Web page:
AT&T says they used DiffServ for U-Verse:

“AT&T combines Layer 3 DiffServ functionality with Layer 2 mechanisms to separate its U-verse ‘triple play’ platform into logically discrete voice, video, and Internet access streams and provide each service the network performance it needs to meet customer expectations.”

https://ecfsapi.fcc.gov/file/7020377279.pdf

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23 Optical Access November 23, 2017 at 2:09 pm

From Page 51 it’s apparent that by DiffServ they just mean “differentiated services” in the IP layer i.e. using the DSCPs like 802.1p bits.

Then in footnote 83 they claim that Diffserv is something else by citing a Nortel (!) marketing (!) document from 2003 (!).

But really there is no way that they could be using Diffserv in the sense of RFC 2474, which regards prioritization as the “legacy” use of the TOS field (see 4.2.2)

24 Brett November 23, 2017 at 2:53 am

What an amazing ramble. You jump from one facetious point to the next without completing any of them, and the worst part is it doesn’t sound like you really understand how the internet works at all. Comcast doesn’t pay google for the right to “carry google.” Comparisons to cable companies show an incredible misunderstanding of the issue.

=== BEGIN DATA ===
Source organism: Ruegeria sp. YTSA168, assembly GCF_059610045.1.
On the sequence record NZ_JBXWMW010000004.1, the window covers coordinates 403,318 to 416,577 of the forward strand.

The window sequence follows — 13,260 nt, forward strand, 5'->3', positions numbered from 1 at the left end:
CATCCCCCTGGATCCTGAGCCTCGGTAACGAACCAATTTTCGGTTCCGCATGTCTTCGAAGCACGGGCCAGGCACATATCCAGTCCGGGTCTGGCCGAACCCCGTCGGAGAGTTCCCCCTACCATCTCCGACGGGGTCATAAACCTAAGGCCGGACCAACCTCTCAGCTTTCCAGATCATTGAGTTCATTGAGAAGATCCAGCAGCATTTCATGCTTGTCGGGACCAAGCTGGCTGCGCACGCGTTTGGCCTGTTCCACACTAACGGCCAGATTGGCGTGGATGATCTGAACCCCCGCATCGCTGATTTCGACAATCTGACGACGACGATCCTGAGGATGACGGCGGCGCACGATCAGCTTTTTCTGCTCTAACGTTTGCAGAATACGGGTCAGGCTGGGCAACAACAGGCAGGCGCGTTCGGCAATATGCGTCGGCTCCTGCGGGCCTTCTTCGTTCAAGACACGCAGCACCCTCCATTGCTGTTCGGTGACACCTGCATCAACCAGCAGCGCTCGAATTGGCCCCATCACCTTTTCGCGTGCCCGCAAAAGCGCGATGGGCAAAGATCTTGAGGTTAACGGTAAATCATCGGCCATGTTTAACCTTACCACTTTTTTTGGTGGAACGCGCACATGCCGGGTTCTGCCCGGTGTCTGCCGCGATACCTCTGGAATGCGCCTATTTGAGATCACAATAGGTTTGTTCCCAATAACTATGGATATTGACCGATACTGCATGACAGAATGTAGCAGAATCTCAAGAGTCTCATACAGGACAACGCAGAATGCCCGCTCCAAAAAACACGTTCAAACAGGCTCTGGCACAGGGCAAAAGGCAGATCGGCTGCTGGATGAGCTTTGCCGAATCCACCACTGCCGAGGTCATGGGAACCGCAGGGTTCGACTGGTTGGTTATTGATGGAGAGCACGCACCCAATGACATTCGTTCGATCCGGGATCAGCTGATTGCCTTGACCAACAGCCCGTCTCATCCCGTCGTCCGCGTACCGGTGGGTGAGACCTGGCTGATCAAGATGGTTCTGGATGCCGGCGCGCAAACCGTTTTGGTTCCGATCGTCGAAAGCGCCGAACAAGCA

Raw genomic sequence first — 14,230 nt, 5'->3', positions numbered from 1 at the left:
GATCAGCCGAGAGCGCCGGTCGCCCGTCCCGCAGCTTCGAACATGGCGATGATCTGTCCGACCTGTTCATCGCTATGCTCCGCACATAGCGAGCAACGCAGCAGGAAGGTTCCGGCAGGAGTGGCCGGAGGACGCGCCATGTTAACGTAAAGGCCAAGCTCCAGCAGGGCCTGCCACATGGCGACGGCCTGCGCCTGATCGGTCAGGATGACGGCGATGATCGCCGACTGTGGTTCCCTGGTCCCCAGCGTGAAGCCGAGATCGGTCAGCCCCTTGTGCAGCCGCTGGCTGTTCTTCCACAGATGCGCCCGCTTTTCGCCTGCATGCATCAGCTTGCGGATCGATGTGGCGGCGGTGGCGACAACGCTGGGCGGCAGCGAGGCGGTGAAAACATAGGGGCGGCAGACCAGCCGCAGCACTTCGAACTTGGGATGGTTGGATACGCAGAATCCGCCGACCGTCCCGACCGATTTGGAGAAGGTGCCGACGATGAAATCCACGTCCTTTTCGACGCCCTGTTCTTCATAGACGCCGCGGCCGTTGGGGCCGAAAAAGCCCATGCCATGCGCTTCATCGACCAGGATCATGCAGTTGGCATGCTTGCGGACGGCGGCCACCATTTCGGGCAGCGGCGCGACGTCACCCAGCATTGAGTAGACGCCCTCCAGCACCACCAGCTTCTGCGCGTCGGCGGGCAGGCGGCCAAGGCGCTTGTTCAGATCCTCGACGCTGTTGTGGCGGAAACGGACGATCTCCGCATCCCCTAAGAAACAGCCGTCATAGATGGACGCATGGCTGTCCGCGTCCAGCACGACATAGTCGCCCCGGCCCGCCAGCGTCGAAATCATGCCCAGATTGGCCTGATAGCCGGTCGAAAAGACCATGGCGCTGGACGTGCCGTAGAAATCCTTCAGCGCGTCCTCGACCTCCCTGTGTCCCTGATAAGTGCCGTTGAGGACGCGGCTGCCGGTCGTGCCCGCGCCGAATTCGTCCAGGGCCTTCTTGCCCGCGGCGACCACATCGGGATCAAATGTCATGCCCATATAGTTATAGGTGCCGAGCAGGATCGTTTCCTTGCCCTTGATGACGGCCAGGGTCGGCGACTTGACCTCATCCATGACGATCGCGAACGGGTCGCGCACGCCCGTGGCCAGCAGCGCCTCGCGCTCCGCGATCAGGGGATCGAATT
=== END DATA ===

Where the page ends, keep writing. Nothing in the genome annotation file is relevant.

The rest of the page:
Internet access is the sale of bandwidth, not content. Cable companies are fighting to make internet access the same as cable as their existing monopolies crumble under consumer choice.

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25 Alex November 23, 2017 at 5:26 am

With you 100%. Tyler is usually on the ball, but he seems to be way out of his depth here.

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26 Tyler Cowen November 23, 2017 at 8:02 am

Lots of anger, no substantive response. Experience with “natural monopolies” elsewhere absolutely is relevant, no one is saying “the internet works just like those.”

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27 clockwork_prior November 23, 2017 at 8:20 am

This has nothing to do with ‘natural monopolies.’ The Internet (in a simplified view) currently treats all data packets equally, and all Internet users are free to request and send data to any IP address. Yes, China is an exception, but certainly it should be no hurdle for everyone to agree that China’s Great Firewall is not a desirable direction for the future of the Internet. It might help to understand what the Internet actually is – a way for any connected digital device that uses shared protocols to request and receive data from any other connected device that uses those protocols. This is why a protocol like Bittorent can take off, as it provides a more efficient way to share data, without requiring a new network to be constructed.

The Internet is an idea of how to transfer data packets, no more and no less. At least until recently, it seems. Though the truly insightful economist would be much more interested in asking why some people seem interested in trying to create an unnatural monopoly in place of the current Internet framework, which treats all data packets equally..

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28 Benny Lava November 23, 2017 at 7:17 pm